Linking Human Systems

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The ARISE® Intervention Overview

Using a compassionate Invitational Intervention®, the ARISE Model® is a three-phase process which is a Continuum of Care that leads your loved one into appropriate treatment and recovery. The addicted individual is invited to join the process right from the beginning with no surprises, no secrets, no coercion, and absolute respect and love. ARISE introduces the addicted person and the family to a new life of recovery and healing. The individual does not need to hit bottom before getting help.

The ARISE process breaks the cycle of repeated disappointment and failure without the blame, shame, and guilt that accompanies the disease. It brings healing to family, friends and co-workers who come together to build a solid recovery network. It works because the entire network is involved, and every decision is made by the majority. There is no opportunity for the addicted individual to pressure anyone "one-on-one" which would let the disease win. The focus of ARISE is on both individual and family healing and recovery. ARISE gets over 83% of addicted individuals into treatment, with 61% sober by the end of the first year.

  • Phase A:  The ARISE® Intervention is directed towards getting the addicted loved one into treatment with the least possible effort through a loving, compassionate and non-blaming First Call and First Meeting. The support system is mobilized to form a committed Intervention Network to motivate the addicted individual into treatment. Phase A has three levels and the goal is to stop at the first level that works:

Level 1, “The First Call,” starts when a Concerned Other calls a Certified ARISE Interventionist for a free phone consultation, and is coached to set up the First Meeting of the Intervention Network. 56% of addicted individuals enter treatment at Level 1.
Level 2, Strength in Numbers,” begins If they have not entered treatment during Level 1. The Intervention Network acts as a Board of Directors, so no one deals one-on-one with the addicted individual. By the end of 2 to 5 Intervention Network meetings, 80% of addicted individuals have entered treatment.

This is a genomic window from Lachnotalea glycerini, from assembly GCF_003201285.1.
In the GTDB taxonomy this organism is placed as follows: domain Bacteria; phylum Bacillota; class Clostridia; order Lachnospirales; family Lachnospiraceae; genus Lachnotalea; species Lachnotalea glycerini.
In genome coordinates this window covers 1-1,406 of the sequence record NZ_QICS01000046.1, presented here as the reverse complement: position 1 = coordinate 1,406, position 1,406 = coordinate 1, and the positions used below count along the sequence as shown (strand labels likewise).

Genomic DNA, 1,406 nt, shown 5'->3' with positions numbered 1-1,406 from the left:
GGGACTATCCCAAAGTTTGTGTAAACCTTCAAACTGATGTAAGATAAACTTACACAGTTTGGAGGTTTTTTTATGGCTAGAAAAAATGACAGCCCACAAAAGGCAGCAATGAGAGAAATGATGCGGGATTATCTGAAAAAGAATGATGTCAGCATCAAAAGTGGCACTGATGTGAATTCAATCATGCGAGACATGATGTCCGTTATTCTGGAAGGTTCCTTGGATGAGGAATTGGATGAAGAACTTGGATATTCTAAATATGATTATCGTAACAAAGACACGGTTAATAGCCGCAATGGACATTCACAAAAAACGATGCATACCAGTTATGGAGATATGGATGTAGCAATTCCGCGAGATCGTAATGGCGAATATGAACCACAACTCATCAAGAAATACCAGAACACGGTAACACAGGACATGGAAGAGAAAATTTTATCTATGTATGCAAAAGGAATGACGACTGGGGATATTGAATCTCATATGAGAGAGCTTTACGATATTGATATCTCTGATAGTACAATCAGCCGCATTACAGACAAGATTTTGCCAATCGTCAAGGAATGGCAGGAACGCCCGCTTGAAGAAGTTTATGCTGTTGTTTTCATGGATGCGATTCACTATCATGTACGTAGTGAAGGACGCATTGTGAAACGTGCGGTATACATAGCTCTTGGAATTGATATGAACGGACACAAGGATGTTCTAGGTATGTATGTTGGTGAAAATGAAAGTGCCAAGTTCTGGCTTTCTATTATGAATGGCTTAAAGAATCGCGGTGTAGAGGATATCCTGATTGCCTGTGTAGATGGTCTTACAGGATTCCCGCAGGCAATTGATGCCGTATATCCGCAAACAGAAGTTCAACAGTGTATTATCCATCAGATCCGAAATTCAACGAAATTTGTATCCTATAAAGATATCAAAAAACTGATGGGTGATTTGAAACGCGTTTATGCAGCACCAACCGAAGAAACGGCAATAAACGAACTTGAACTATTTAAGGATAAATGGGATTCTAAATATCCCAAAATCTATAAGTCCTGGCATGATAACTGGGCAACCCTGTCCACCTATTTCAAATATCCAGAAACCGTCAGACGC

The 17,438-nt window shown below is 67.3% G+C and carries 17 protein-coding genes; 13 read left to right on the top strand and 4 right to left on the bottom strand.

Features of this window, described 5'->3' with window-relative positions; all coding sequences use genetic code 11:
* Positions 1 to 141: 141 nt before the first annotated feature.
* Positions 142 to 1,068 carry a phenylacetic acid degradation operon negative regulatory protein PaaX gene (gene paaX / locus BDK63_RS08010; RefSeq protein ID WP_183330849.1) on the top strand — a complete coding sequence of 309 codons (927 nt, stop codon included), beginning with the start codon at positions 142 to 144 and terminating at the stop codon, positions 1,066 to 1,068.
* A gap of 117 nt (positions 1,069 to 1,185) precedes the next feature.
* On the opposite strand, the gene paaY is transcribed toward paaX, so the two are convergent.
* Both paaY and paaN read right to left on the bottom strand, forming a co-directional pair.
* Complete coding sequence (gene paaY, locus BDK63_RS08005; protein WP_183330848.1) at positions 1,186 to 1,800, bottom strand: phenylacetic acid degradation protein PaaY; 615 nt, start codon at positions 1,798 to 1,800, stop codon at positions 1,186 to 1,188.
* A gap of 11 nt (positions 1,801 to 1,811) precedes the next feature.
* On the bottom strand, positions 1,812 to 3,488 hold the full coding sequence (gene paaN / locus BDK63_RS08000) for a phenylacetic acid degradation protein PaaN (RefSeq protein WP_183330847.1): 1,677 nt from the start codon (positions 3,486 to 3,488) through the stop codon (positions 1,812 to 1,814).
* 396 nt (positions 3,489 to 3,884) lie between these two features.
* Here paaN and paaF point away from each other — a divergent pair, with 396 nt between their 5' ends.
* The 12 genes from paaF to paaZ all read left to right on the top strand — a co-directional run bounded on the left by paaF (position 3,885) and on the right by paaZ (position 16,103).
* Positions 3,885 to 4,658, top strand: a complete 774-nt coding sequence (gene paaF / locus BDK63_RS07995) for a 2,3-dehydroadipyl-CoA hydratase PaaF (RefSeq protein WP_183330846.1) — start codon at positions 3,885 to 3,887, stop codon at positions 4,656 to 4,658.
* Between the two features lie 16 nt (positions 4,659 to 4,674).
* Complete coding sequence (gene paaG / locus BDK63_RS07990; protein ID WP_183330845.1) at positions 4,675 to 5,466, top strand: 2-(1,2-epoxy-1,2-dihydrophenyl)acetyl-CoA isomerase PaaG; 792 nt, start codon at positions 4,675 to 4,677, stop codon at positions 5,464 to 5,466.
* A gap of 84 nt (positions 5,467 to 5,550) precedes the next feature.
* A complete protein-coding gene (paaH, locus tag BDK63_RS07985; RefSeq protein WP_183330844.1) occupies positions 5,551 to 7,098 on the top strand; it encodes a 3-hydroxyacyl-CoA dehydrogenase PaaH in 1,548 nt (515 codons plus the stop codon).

Level 3, “The Formal ARISE Intervention,” is held if treatment entry has not occurred during Level 2. At this meeting serious consequences are put in place if the addicted individual does not enter treatment. By this point, 83% of addicted individuals have entered treatment.

  • Phase B:  Support your Loved One through ARISE Treatment and into Recovery begins when the addicted individual enters treatment, and lasts for 6 months. The goals are individual and family healing and recovery. It includes, if possible, the family and individual becoming involved in 12-step program. The Certified ARISE Interventionist works collaboratively with the addicted individual, the treatment center, and the family to ensure treatment completion, relapse prevention, and the resolution of grief and other problems at the root of the pain and the addictive disease.

  • Phase C:  Living in Recovery focuses on the Certified ARISE Interventionist working with the Intervention Network and addicted individual to prevent relapse, initiate long-term recovery, and complete the work towards family healing and recovery. This includes ensuring that work, life style, social circle, family relationships and personal decisions made for personal growth in Phase B are happening for individual and family.

"Invitational Intervention" invites the addicted individual to participate in the intervention process. There are no secrets, surprises or ambush. Everyone involved is treated with dignity and respect. The ARISE model uses the addicted individual's support system to motive them into treatment. The ARISE model helps families, organizations and communities deal with issues such as: Addiction (substance abuse, alcohol, internet, sex, gambling), Mental Illness and treatment, Resistant Elders and long term care, and HIV/AIDS and Treatment.

A major concern in the U.S. addiction field is that, in any given year, 90-95% of drug-and/or alcohol-dependent persons do not get into either treatment or self-help (National Institute on Drug Abuse Research Monograph No. 105. DHHS Pub. No. [ADM]91-1753.) This disturbing finding highlights the need for improved methods for engaging substance abusers in treatment. The National Drug Czar, John Walters, recently stated, "We need to take the courageous step of helping people find successful recovery in greater numbers."

In an NIH study, the ARISE method for helping family members and concerned others get their resistant substance abusers into treatment with was undertaken in two upstate New York outpatient drug/alcohol clinics. ARISE proved successful in getting 83% of the resistant cases into treatment.

Additional Reading:

A Method for Engaging Reluctant Alcohol and Drug Dependent Individuals in Treatment (216 KB)

Outcomes with the ARISE Approach to Engaging Reluctant Drug- and Alcohol-Dependent Individuals in Treatment (273 KB)

Strength In Numbers (166 KB)